Learning Through the Wounds
Sometimes it hurts to be a pastor. Don’t get me wrong: I love being a pastor and would not change this calling God has given me, but sometimes it hurts. Before I was called to the ministry I had a host of different jobs: retail, construction, four years in the Army, janitorial work, sales, and other various kinds of labor. The one way being a pastor is different from other jobs is that you are more often affected by the people you love and the souls you oversee.
One of the greatest challenges in ministry is separating “work” from home. I’ve spent countless nights without sleep, praying for people, begging God to change their minds about certain decisions. There is also the tendency to be the father-figure who is always hovering over his flock, because you love the sheep so much that you are afraid to let them make life-altering decisions. There is also the hurt that comes when people you love and cherish speak about you in ways you just can’t fathom. Pastors have a history of loving and sacrificing for their sheep, whose words of disapproval or critique can hurt deeply.
Ministering to Others’ Pain
Last year was a season in ministry that had its fair share of pain. Yet in his grace, God used those wounds to remind me of wounds I once caused. I had moved to San Diego in 2007 with a team of people to plant a church. In late 2008, my theological views shifted away from a seeker-sensitive type ministry to a more biblical view of the church. Living in a house with six other men at the time, I had quite an influence on my roommates. As we studied the Scriptures together, we often found ourselves at odds with the church we had come to help plant. After a year or so, we all started leaving the church one by one. As one of the roommates who worked for the church, I wish I would have better communicated to the church and pastor my reasons for leaving. Although I left in the best way I thought possible at the time, I now see that I hurt the pastor. I am in some sense experiencing the same wounds that I myself once caused.
We Can Unintentionally Hurt Others
There is a gripping scene from The Chronicles of Narnia: The Horse and His Boy that I have not been able to get out of my head lately. A boy named Shasta and a girl named Aravis sprint away on their horses from the hot pursuit of a lion. While Shasta escapes, the lion claws Aravis’s back, terribly injuring her. Later on, the lion Aslan (a depiction of Jesus) reveals himself to Shasta. Sad over his friend being clawed by the lion, Shasta asks Aslan, “Then it was you who wounded Aravis?” to which Aslan replies, “It was I.” When Shasta asks him why he would do such a hurtful thing, Aslan replies, “I am telling you your story, not hers.”
So why did Aslan tear apart Aravis’s back? We learn in The Horse and His Boy that Aravis grew up in a privileged home but was being forced to marry a man she despised. She eventually ran away from home, but she did so in a way that caused her servant girl to be blamed and receive a severe beating. Aslan claws Aravis’s back as a means of showing her the pain she caused the servant girl. Her stripes represented the wounds her own servant girl endured for her.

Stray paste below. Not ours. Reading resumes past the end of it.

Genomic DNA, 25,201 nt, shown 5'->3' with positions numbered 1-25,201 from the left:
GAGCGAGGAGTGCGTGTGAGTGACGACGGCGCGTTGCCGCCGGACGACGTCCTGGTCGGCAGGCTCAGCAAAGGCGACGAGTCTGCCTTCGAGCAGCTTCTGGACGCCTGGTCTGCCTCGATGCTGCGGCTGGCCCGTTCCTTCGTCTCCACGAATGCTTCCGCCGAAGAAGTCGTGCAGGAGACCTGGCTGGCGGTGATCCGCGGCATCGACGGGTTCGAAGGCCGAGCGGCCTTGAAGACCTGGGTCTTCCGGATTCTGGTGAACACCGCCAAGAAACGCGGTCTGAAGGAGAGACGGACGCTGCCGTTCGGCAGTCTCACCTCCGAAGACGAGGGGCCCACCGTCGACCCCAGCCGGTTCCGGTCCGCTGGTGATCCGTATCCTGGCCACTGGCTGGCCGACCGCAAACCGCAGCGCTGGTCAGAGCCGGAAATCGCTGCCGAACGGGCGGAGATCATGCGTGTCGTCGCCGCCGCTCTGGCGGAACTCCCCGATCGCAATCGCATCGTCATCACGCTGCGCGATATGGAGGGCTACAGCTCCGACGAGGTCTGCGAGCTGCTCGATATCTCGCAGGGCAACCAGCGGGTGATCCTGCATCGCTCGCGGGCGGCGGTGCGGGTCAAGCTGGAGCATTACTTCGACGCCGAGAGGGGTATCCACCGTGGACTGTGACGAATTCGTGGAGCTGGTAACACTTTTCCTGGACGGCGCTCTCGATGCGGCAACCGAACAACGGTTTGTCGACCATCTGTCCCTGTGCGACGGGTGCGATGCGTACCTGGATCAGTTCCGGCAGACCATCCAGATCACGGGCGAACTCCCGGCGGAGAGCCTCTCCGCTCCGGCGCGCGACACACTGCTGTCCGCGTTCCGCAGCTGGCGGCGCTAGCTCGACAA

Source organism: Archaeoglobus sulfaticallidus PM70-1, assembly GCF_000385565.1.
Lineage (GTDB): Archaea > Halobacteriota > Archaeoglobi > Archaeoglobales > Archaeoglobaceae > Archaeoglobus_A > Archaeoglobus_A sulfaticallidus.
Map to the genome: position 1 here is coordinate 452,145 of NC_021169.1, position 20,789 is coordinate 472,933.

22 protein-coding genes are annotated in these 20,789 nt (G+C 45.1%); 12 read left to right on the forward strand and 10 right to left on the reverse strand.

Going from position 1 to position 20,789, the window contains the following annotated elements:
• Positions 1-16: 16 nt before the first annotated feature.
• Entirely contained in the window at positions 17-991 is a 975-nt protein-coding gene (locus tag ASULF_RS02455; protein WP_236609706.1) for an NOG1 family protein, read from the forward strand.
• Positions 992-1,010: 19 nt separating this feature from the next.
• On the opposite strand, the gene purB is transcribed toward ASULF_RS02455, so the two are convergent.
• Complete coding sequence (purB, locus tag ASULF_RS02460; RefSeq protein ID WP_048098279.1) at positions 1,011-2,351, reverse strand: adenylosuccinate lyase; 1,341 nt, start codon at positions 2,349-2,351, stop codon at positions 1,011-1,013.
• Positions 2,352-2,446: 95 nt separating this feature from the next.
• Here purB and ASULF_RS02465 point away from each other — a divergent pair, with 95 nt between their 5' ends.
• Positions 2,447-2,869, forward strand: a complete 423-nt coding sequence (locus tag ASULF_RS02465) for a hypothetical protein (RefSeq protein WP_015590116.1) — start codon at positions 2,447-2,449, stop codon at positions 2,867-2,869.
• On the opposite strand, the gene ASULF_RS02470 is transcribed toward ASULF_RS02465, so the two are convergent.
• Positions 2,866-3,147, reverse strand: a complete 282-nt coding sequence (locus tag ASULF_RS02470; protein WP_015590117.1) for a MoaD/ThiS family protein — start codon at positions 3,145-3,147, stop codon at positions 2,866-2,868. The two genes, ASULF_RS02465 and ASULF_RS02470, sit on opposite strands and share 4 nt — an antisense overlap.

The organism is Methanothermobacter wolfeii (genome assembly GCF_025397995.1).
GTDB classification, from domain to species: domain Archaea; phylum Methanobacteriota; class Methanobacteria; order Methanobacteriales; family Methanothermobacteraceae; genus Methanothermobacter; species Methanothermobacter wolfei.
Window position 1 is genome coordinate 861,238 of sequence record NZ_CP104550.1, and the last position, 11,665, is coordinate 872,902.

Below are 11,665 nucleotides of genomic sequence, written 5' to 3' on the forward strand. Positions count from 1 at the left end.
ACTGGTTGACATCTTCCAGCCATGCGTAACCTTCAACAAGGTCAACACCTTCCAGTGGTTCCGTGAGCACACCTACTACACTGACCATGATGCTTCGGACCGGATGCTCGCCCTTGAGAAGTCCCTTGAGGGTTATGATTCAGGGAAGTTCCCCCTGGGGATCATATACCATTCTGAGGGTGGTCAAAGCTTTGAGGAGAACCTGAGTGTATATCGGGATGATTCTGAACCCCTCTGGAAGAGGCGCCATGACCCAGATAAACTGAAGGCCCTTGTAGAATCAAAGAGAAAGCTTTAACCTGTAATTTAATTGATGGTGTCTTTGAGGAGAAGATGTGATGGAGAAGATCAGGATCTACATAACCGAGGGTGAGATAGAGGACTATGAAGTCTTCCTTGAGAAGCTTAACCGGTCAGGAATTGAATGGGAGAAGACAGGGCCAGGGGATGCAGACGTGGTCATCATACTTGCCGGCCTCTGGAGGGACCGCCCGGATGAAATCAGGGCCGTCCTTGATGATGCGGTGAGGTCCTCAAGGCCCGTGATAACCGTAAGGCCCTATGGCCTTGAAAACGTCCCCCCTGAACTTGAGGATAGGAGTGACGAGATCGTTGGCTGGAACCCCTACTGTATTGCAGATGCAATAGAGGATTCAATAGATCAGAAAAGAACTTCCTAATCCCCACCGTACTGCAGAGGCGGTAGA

God Uses Our Hurts to Grow Us
Like the painful stripes Aravis experiences, hard seasons of ministry have their share of hurts—ones that run deep. This pain is not too different from the kind I once caused, and it helps me to be both more aware and understanding of these types of wounds. It has also helped me to take my eyes off of myself and my injuries and instead to depend more on God. In 2 Corinthians 1, Paul expresses love for the Corinthian church. It is a love so deep, so committed, that he is willing to suffer so that the believers might be comforted. Yet, the suffering is so bad that it brings him to realize he can neither fix the situation nor comfort himself. In a hard but helpful verse, Paul says,
For we do not want you to be unaware, brothers, of the affliction we experienced in Asia. For we were so utterly burdened beyond our strength that we despaired of life itself. Indeed, we felt that we had received the sentence of death. But that was to make us rely not on ourselves but on God who raises the dead. (2 Cor. 1:8-9)
Paul came to a place where his pain ran so deep that there was nowhere else to turn but to God who raises the dead. What does this mean for those of us who are enduring pain for the sake of others? It means that a day is coming when God will raise the dead unto an eternity without suffering—a day when all sin, slander, and gossip will be a distant memory as God’s people are united around the Lamb that was slain for them. Yet, this passage also reveals the suffering of another.
Jesus Suffered So That We Would Suffer No More
Before God raised Jesus from the dead, he crushed him to the point of death. He wounded his only Son—not for anything he did, but for all the times we had wounded others. The prophet Isaiah declares,
Surely he has borne our griefs and carried our sorrows; yet we esteemed him stricken, smitten by God, and afflicted. But he was pierced for our transgressions; he was crushed for our iniquities; upon him was the chastisement that brought us peace, and with his wounds we are healed. (Isa. 53:4-5)
In his great love for his people, Jesus was wounded for our sins—for the hurts we have caused—and it is in those wounds and stripes he endured that we find healing and dependence on God. There may be times where our God allows us to experience suffering, but he uses it to give us a greater understanding of his long-suffering love for us.
There is a day coming when all of these hurts and all of these wounds will be dressed and healed forever. We will stand with joy in the presence of the exalted Jesus who will still bear the scars of our sin. So when the hurts come in this life, let them drive you to your good and loving Savior.
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